Roles and Responsibilities during Emergencies
The Emergency Management Assistance Program of Aboriginal Affairs and Northern Development Canada (AANDC) is consistent with Public Safety Canada's Federal Emergency Response Plan (FERP) and An Emergency Management Framework for Canada. These documents ensure that emergency management roles and activities are carried out in a responsible manner at all levels of society in Canada. Legal and policy frameworks and other arrangements establish guidelines and standards to ensure that due diligence is exercised and accountability is respected in the conduct of emergency management activities. Emergency management responsibilities in Canada are shared by Federal/Provincial/Territorial governments and their partners, including individual citizens who have a responsibility to be prepared for disasters and contribute to community resiliency.
In an emergency, the first response is almost always by the individual or local authorities because disasters occur most often locally. Once a community is overwhelmed it will request assistance at the provincial or territorial level. Should a provincial or territorial government require resources beyond their capacity to cope in an emergency or disaster, the federal government responds rapidly to any request for assistance by a provincial or territorial government.
First Nation Community Members' Responsibilities
Community members should make every effort to protect their health, safety and personal property during emergencies. Public Safety Canada's Get Prepared website for emergency preparedness suggests being ready to take care of yourself and your family for at least 72 hours during an emergency if you are able to remain in your home. Even when evacuations are expected, First Nation community members should be prepared to take care of their immediate needs for 72 hours in case of delays or unforeseen circumstances.
First Nation Communities' Responsibilities
Effective emergency management starts at the local level. AANDC encourages First Nation Communities to create and implement emergency management plans.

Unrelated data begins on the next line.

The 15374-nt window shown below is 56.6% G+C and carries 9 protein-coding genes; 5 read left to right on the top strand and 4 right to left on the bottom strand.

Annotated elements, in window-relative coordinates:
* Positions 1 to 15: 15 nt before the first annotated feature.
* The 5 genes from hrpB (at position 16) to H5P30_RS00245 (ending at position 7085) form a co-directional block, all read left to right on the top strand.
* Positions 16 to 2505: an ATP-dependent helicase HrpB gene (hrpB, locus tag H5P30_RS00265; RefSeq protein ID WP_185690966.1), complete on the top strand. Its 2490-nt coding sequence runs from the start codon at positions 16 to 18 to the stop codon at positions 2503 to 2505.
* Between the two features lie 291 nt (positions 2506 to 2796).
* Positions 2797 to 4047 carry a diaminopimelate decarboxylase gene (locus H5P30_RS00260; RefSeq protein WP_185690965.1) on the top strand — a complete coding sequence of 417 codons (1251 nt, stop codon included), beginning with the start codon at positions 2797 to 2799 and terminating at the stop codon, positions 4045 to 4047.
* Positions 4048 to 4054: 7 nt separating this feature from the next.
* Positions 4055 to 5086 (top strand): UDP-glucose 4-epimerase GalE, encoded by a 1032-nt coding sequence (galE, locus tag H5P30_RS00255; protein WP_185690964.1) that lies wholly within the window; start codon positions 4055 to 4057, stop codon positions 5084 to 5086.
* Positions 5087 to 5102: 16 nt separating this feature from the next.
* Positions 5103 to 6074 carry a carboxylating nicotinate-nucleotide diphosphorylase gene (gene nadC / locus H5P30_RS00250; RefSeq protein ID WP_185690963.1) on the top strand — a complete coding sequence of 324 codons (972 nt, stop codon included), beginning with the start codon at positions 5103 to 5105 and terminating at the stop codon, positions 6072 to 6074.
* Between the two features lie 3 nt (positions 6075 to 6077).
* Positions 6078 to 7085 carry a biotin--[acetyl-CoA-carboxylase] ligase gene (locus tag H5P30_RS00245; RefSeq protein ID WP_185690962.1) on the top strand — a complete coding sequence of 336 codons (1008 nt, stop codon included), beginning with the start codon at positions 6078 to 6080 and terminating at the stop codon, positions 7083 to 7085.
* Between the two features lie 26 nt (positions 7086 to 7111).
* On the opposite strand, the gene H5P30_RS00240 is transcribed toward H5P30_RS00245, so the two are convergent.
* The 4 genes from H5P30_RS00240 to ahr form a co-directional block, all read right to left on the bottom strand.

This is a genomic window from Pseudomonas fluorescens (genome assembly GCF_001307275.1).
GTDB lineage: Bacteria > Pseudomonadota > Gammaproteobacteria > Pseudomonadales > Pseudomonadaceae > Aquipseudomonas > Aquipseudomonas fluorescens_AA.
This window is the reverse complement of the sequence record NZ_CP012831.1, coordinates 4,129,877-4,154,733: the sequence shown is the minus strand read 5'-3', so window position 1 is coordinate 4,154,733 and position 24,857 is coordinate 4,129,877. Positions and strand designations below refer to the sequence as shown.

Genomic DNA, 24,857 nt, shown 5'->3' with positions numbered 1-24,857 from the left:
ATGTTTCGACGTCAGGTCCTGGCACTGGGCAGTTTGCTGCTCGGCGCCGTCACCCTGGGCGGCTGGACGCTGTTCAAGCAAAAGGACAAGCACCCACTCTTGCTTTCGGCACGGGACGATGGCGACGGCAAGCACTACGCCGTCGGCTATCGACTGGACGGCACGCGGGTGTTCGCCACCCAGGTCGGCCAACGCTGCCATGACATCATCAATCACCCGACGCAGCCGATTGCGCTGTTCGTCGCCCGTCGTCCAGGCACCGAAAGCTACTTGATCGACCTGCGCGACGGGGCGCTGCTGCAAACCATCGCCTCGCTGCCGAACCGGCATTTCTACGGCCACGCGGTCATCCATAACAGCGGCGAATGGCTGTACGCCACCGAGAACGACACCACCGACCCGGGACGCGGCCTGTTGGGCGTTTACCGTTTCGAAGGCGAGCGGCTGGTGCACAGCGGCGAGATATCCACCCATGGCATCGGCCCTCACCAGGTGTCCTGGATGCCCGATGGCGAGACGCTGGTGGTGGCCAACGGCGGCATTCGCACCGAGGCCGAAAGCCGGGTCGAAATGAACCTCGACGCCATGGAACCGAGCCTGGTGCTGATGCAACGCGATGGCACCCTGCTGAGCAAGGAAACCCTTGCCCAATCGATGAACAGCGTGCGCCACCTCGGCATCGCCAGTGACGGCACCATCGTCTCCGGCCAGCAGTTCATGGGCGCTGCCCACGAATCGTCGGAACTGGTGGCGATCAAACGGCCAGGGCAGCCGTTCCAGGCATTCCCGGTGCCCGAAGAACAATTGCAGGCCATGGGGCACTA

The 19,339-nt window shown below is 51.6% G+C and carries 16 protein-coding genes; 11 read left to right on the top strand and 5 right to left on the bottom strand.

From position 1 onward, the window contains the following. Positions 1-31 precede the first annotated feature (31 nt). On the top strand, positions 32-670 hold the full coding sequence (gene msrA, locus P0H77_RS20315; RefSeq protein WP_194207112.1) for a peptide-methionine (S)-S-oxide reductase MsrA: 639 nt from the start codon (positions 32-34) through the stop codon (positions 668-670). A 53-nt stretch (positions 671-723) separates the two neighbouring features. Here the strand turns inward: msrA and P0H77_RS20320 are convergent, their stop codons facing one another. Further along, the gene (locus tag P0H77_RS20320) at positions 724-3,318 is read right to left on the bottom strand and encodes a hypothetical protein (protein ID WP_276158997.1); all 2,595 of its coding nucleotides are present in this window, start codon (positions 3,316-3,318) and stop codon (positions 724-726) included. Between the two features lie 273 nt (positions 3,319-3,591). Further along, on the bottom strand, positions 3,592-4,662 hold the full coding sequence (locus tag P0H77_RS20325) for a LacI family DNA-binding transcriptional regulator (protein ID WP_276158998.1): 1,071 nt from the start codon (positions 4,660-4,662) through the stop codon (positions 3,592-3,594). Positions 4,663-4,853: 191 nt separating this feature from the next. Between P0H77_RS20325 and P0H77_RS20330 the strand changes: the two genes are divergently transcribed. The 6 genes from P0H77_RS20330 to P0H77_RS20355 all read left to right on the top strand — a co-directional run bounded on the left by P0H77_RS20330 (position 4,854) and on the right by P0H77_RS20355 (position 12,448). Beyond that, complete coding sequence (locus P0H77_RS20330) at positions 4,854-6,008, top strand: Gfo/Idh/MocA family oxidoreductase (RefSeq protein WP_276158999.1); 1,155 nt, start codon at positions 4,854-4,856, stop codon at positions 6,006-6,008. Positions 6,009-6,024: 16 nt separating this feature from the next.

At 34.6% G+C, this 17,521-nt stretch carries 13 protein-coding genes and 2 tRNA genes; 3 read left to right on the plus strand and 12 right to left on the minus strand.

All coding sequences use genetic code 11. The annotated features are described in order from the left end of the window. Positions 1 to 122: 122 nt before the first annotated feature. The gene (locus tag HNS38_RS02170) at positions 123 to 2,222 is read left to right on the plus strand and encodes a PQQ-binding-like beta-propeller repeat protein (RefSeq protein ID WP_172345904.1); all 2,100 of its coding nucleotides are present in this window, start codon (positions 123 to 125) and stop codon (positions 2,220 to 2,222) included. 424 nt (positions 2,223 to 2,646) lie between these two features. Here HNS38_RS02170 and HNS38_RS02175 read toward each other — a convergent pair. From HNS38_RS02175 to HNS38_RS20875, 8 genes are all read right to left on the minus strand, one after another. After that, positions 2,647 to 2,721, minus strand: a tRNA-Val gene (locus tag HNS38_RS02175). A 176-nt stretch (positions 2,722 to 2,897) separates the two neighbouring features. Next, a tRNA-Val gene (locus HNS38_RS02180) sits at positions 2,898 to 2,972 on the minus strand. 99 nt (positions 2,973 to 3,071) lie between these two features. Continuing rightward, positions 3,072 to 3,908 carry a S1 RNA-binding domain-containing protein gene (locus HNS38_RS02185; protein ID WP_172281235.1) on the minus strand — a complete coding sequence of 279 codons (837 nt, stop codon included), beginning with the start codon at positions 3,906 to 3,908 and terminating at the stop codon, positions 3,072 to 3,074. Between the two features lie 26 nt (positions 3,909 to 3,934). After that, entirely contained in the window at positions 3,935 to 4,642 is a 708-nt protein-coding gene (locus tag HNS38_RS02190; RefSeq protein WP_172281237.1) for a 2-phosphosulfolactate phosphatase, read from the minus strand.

When there is an actual or impending emergency that could threaten life, property or the environment, the Chief and Council are responsible for using all available local resources to respond. They are also responsible for notifying AANDC and provincial or territorial emergency management officials if a threat is beyond their community's response capacity.
AANDC works with Public Safety Canada to ensure the safety and well being of First Nations on reserves through the promotion of the four pillars of emergency management: mitigation, preparedness, response and recovery.
AANDC works with provincial and territorial governments to ensure First Nations have access to comparable emergency assistance services available to other residents in their respective jurisdiction. The provinces are responsible for emergency management within their areas of jurisdiction and therefore have the expertise and capacity to deliver these services on behalf of AANDC.
How AANDC Supports First Nation Communities during Emergencies
To ensure First Nations have the assistance they need within the broader provincial or territorial emergency management system, AANDC is in regular contact with provincial and territorial emergency management officials.
During an emergency, AANDC provides advice and support within its mandate and authority as requested by the affected province or territory. After the emergency, the Government of Canada reimburses the province or territory for eligible costs associated with emergency response and recovery.
In the event of property or critical infrastructure damage in a community, AANDC works with the Chief and Council to assess the situation, determine the most effective way to repair damage and ensure ongoing program and service delivery to the community. AANDC remains in contact with the First Nation until the situation has been thoroughly assessed.
To deliver emergency management services to First Nation communities, there are various funding arrangements or agreements between AANDC and the provinces/territories. The agreements also assure provinces/territories that AANDC will cover emergency assistance costs in First Nation communities so that emergency response is conducted without undue delay.
In accordance with the Emergency Management Act and An Emergency Management Framework for Canada, AANDC is working diligently to establish an all-hazards approach for responding to emergencies that affect First Nation communities. The term "all hazards" covers natural and man-made hazards and threats from flooding and forest fires to national security events.
For additional information on emergency management, please contact:
Phone: (toll-free) 1-800-567-9604
TTY: (toll-free) 1-866-553-0554
- Date modified: